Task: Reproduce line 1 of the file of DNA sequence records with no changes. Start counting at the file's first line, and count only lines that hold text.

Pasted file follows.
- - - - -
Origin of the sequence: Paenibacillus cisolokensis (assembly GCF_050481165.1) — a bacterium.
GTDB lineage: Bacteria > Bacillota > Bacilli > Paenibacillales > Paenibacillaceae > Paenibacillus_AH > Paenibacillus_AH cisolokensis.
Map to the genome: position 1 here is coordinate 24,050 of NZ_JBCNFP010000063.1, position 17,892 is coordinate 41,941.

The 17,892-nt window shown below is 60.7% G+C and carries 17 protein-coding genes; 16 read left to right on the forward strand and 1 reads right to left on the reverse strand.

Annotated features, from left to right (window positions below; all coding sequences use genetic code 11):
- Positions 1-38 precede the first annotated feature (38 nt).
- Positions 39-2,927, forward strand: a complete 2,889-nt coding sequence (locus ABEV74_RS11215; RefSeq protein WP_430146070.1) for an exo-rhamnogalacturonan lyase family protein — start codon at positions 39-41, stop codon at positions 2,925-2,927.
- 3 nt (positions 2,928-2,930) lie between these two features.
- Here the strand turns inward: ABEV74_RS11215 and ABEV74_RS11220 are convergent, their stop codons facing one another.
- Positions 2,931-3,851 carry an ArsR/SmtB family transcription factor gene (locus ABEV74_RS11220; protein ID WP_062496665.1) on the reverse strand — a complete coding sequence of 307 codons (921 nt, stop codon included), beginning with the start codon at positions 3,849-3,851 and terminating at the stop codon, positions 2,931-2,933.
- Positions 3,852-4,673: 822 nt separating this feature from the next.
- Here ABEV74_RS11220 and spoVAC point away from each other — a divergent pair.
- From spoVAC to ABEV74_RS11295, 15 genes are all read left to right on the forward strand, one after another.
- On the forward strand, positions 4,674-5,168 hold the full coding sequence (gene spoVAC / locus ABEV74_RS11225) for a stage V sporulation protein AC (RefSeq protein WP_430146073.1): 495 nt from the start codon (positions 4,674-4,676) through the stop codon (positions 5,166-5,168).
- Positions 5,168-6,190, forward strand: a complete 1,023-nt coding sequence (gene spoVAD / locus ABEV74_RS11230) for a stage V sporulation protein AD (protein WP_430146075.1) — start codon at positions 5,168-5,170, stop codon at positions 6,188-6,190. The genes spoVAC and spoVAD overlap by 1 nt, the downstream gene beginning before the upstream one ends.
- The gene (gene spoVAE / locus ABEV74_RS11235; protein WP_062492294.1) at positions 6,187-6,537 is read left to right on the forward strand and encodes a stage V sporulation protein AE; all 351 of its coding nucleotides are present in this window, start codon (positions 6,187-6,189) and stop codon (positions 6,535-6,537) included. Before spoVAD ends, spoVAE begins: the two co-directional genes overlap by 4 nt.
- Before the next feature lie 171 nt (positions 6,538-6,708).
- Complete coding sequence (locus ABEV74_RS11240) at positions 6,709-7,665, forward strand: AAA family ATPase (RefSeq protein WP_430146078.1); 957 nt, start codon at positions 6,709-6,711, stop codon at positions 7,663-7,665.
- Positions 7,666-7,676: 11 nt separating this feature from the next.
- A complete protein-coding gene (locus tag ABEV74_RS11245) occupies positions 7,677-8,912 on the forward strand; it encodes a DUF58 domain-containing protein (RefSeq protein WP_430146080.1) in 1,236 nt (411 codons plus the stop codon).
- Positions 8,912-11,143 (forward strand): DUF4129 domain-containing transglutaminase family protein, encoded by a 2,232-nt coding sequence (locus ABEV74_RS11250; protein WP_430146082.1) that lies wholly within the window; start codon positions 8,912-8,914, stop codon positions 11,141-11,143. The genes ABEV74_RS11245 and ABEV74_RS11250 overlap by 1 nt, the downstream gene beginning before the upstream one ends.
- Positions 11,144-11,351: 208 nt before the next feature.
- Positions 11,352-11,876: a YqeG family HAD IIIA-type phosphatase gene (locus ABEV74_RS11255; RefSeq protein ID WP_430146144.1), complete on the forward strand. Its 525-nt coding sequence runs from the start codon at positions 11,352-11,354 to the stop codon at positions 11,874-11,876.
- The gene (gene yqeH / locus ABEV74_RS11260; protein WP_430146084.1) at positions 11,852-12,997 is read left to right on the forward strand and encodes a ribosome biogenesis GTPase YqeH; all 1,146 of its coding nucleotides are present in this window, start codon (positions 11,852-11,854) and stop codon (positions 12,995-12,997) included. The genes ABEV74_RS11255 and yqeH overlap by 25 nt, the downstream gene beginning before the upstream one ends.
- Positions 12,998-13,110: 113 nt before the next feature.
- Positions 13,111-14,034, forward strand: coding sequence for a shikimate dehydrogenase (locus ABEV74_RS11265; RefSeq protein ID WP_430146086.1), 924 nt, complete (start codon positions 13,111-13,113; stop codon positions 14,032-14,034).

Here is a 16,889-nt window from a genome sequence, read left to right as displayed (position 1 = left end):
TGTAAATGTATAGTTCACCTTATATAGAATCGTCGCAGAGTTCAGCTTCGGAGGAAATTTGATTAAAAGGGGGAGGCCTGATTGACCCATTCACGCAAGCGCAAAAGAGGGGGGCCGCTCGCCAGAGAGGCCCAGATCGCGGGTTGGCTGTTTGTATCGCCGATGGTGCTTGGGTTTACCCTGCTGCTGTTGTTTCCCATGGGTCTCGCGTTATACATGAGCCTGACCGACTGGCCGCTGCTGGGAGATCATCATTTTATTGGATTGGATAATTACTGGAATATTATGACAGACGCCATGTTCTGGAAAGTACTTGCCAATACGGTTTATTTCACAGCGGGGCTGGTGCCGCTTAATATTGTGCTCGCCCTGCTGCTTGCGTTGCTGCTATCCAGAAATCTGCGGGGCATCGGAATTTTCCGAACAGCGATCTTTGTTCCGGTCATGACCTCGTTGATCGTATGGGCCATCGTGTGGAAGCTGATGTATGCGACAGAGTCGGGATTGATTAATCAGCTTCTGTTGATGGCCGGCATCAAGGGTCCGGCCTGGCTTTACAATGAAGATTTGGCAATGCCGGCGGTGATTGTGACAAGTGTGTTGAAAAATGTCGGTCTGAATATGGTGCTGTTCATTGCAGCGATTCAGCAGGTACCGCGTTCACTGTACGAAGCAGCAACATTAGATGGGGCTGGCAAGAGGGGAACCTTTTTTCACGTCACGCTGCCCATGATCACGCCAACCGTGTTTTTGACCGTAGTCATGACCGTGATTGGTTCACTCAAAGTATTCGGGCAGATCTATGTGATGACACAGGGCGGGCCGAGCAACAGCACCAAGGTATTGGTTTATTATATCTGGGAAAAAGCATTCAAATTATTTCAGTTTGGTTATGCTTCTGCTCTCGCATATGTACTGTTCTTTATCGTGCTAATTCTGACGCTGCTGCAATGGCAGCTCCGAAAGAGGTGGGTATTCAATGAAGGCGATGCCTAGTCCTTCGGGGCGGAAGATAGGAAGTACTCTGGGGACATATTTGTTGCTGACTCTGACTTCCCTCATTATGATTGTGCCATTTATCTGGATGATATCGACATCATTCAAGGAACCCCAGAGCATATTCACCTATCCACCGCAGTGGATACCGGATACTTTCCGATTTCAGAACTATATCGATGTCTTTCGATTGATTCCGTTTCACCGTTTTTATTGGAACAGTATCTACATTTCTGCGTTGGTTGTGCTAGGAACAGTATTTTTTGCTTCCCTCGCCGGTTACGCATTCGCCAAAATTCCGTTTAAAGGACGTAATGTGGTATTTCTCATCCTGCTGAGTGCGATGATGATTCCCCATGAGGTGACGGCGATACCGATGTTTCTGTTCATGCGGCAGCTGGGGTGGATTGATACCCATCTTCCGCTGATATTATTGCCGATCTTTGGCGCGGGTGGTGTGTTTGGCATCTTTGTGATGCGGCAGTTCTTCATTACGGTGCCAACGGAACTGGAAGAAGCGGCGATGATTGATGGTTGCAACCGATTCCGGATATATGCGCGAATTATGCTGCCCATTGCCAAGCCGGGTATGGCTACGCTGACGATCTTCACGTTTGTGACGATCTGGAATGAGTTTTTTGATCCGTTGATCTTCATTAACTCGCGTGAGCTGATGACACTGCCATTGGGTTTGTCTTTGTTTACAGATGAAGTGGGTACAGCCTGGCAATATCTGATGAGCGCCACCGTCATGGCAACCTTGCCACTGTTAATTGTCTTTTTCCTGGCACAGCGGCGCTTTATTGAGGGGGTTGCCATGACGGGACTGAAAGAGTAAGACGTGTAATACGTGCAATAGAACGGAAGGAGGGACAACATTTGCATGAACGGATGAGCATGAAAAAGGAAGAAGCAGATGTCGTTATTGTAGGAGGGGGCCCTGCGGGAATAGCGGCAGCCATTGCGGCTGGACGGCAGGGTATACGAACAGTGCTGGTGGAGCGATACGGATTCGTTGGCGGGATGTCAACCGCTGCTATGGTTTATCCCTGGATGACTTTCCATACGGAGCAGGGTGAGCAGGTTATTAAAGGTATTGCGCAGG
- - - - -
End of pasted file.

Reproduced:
Origin of the sequence: Paenibacillus cisolokensis (assembly GCF_050481165.1) — a bacterium.